25 January 2022

PBGC Updates Data on Single-Employer, Multiemployer Plans

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GOVERNMENT AFFAIRS

The Pension Benefit Guaranty Corporation (PBGC) has released new studies that update its data on single-employer pension plans and multiemployer pension plans.

Single-Employer Plans  

The PBGC has released its Analysis of Single-Employer Pension Plan Partial Risk Transfers (Based on Risk Transfer Data Reported in the 2015- 2018 PBGC Premium Filings), a study that reviews partial risk transfer data reported by single-employer plans to the PBGC on premium filings for 2015-2018. It analyzes partial risk transfer activities and summarizes this information by year, plan size, industry and whether or not the plan is frozen for benefit accruals or participation.

The major findings of this study include the following: 

  • 8% of PBGC-covered plans performed risk-transfer activity (RTA) during the 2015-2018 study period.
  • 44.8 % of large plans (greater than 1,000 participants) performed an RTA during the study period.
  • 92.6 % of plans that performed an RTA during the study period provided a lump sum option, as opposed to only 18.8% of plans that opted to purchase annuities.
  • 2.4 million participants received either a lump sum distribution or an annuity as part of a risk-transfer transaction during the study period, and thus are no longer participating in their pension plan or covered by PBGC insurance. These participants represent 7.9 % of the 30.9 million participants in PBGC-covered plans during the 2014 plan year.
  • 63% of all participants affected by an RTA during the study period received a distribution from their plan through the election of a lump sum.
  • Plans paying the PBGC’s variable-rate premiums (VRPs) at the per-participant cap were three times as likely to perform an RTA during the period as all other plans (i.e., those paying a lower or no VRP).
  • Plans sponsored by financially weak companies (i.e., plans that the PBGC considers reasonably possible to terminate) performed RTAs at similar rates to other plans.

The report also shows trends, including those concerning performing an RTA, lump-sum payments and purchasing annuities, which perhaps is more instructive than simple raw data. For instance, while the aggregate data shows that 92.6% of plans that performed an RTA during the period 2015-2018 provided a lump sum payment option, the number of such plans fell through the period and by 2018 was less than half that in 2015. Similarly, while during the totality of the period only 18.8% of the plans that performed an RTA purchased annuities, there was a marked increase in the number of single-employer plans purchasing annuities; in fact, the number of plans doing so more than doubled in just three years.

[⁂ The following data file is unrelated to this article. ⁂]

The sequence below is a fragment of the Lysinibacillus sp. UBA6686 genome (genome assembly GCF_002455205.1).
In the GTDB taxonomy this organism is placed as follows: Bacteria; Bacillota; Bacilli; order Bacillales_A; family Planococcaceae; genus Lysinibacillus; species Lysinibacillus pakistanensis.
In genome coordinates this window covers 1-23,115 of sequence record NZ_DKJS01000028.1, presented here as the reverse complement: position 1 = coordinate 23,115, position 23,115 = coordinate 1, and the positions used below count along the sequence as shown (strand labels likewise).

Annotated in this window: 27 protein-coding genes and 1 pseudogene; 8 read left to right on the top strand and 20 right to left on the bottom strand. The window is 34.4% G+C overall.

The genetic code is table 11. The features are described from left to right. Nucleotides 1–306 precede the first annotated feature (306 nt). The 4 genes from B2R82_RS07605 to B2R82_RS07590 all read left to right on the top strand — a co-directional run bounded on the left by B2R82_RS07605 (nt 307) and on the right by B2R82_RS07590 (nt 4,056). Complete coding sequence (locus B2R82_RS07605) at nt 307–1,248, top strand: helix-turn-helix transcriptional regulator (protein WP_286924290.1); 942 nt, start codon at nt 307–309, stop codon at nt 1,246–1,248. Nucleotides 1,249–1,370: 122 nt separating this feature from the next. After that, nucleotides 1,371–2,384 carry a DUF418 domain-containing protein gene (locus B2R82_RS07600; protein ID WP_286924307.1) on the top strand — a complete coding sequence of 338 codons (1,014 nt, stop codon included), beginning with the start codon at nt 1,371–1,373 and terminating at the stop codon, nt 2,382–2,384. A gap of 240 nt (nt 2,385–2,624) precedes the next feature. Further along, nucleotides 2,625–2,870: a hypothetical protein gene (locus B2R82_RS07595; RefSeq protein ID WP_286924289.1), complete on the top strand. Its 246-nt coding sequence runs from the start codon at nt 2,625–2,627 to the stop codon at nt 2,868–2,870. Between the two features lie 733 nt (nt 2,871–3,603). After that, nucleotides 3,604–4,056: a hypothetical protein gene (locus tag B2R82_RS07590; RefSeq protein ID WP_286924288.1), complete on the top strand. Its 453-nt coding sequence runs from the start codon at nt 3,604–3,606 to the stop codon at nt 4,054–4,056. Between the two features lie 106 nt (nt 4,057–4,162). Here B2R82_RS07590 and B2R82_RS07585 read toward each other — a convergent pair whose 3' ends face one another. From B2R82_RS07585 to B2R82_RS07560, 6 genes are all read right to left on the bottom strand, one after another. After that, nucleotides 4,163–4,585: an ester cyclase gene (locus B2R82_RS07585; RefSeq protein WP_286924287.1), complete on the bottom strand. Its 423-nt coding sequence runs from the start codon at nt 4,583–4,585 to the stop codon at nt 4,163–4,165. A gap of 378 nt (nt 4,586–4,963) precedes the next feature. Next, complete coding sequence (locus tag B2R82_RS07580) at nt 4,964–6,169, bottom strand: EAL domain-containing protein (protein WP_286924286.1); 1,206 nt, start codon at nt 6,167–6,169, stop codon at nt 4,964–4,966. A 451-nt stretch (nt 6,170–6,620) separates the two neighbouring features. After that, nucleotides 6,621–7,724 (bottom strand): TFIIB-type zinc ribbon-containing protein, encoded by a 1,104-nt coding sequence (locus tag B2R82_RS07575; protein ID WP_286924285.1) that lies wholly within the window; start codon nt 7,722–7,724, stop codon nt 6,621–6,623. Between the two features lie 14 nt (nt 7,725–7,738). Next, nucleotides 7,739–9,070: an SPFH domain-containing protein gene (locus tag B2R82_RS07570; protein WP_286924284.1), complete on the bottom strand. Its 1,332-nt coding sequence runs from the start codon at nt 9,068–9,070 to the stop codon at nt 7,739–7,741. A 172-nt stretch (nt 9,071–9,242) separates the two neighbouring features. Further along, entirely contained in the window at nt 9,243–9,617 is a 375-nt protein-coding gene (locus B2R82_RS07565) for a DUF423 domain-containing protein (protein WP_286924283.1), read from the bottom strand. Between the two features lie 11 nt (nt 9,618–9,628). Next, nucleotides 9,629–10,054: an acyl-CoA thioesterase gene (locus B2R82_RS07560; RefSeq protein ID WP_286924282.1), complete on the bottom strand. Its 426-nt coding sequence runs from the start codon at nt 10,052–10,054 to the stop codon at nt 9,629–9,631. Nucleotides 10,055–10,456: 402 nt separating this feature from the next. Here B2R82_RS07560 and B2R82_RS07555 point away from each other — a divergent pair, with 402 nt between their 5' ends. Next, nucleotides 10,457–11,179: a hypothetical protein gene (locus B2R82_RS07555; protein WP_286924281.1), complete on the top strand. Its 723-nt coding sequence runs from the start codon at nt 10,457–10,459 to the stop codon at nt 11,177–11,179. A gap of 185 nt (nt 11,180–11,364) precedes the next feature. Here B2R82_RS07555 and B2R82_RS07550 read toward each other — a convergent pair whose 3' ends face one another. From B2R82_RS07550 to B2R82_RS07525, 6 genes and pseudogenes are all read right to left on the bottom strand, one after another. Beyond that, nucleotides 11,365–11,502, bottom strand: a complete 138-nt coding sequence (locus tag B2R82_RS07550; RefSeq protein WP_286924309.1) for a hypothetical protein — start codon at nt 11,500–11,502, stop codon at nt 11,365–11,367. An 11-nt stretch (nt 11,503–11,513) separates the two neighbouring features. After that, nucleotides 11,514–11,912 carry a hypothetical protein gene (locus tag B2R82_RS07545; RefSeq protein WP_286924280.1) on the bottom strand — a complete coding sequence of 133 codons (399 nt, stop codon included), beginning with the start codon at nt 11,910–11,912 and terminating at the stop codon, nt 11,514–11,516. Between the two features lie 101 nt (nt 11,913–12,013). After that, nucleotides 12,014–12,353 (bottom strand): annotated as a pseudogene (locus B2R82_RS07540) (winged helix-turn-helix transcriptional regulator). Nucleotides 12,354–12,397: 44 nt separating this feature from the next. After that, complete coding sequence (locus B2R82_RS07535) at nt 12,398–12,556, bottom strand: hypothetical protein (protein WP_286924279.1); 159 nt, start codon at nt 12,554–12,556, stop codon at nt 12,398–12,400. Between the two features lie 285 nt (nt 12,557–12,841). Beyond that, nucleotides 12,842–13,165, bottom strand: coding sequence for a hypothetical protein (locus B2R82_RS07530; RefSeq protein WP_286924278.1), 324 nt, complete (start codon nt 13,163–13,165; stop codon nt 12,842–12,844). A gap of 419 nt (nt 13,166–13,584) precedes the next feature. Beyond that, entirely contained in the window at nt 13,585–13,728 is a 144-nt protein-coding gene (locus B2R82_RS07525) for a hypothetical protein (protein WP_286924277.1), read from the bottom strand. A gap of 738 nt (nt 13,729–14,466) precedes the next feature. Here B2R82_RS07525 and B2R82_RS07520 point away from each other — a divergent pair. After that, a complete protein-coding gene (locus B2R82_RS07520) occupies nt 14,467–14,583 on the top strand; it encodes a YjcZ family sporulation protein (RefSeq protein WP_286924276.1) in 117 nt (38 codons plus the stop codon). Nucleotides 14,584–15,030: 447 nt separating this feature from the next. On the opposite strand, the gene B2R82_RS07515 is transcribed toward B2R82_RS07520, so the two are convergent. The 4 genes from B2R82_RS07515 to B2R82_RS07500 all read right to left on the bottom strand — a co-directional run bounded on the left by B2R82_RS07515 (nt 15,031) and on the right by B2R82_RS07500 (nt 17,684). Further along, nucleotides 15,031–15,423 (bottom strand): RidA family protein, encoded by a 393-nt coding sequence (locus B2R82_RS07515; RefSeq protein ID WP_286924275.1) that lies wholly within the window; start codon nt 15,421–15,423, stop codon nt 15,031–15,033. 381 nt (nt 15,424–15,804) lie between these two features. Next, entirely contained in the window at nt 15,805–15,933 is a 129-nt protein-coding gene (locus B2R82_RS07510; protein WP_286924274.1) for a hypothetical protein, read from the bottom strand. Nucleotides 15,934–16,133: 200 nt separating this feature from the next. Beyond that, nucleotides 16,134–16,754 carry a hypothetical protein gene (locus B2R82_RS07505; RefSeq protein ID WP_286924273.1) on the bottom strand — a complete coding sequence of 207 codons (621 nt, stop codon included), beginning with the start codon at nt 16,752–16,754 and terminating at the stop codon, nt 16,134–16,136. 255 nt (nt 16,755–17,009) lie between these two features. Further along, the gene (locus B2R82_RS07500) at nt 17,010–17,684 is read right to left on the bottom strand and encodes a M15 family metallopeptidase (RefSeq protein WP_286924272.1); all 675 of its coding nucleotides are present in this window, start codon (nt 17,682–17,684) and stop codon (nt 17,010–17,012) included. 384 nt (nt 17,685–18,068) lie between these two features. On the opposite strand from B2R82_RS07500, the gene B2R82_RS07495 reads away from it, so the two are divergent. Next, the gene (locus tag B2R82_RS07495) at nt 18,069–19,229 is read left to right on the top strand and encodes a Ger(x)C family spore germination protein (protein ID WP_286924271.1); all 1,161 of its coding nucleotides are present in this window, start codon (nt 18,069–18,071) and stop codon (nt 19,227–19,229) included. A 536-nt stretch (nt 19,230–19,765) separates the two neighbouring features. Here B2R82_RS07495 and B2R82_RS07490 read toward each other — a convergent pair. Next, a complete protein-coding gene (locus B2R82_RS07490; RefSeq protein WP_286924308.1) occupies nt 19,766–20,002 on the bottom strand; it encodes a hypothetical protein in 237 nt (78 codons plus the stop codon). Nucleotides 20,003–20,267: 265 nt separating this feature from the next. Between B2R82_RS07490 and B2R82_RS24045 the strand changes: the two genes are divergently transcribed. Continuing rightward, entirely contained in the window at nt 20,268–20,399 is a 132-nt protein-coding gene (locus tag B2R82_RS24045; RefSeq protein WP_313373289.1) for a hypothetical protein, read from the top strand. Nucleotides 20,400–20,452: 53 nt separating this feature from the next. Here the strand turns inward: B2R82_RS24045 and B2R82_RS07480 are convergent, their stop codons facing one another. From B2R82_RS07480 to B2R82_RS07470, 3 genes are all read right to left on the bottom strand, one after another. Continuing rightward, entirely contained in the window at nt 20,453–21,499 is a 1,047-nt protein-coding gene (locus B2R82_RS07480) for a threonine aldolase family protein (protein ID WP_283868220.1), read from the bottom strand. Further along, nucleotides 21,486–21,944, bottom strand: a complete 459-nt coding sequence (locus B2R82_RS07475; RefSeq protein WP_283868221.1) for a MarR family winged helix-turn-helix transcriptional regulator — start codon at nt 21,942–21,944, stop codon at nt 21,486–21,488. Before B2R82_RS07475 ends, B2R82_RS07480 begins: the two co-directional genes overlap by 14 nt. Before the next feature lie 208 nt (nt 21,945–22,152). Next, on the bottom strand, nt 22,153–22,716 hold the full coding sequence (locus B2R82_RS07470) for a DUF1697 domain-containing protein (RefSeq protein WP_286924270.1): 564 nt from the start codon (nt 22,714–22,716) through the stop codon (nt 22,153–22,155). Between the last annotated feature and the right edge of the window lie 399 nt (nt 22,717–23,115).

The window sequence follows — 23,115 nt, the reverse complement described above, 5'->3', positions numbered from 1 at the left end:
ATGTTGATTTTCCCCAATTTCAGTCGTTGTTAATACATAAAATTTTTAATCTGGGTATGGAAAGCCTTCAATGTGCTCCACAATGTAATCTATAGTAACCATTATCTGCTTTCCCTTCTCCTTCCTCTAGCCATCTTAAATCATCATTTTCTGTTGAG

And as a companion to the Analysis of Single-Employer Partial Pension Risk Transfers, additional data tables related to partial pension risk transfer activity are posted along with the 2018 Data Tables.

Multiemployer Plans  

In Benefit Provisions in Multiemployer Defined Benefit Pension Plans 2016 Plan Year Reporting, the PBGC supplements its data tables and provides a detailed review of plan provisions available to active workers participating in multiemployer pension plans.

The significant findings in this report include:

  • The most common formulas provide for a flat dollar monthly benefit for each year of credited service.
  • The average monthly accrual rate for the flat dollar plans is about $102 per month per year of service.
  • The average benefit accrual rate across all plan types that were included in the study is estimated to be comparable to a $99 per month per year of service benefit; the median benefit across all plans is estimated to be $83 per year of service.
  • The construction industry covers by far the highest share of plans (55%) and the highest share of active participants (42%).
  • Pension accruals are generally lower for critical and critical and declining plans than for healthier plans. These critical and critical and declining plans also have a lower incidence of disability benefit provisions.
  • Accrued pension benefits are higher than average in the construction and transportation/warehousing sectors and lower than average in the retail and manufacturing sectors.
  • Normal retirement date overwhelmingly is age 65 (with or without a service requirement), although a significant number of construction industry plans use age 62. Construction industry plans, along with those in the transportation and warehousing sectors, have the highest incidence of subsidized early retirement benefits. “Subsidized” is defined as a 5% per year or less benefit reduction for early retirement.

Click here for the original article.

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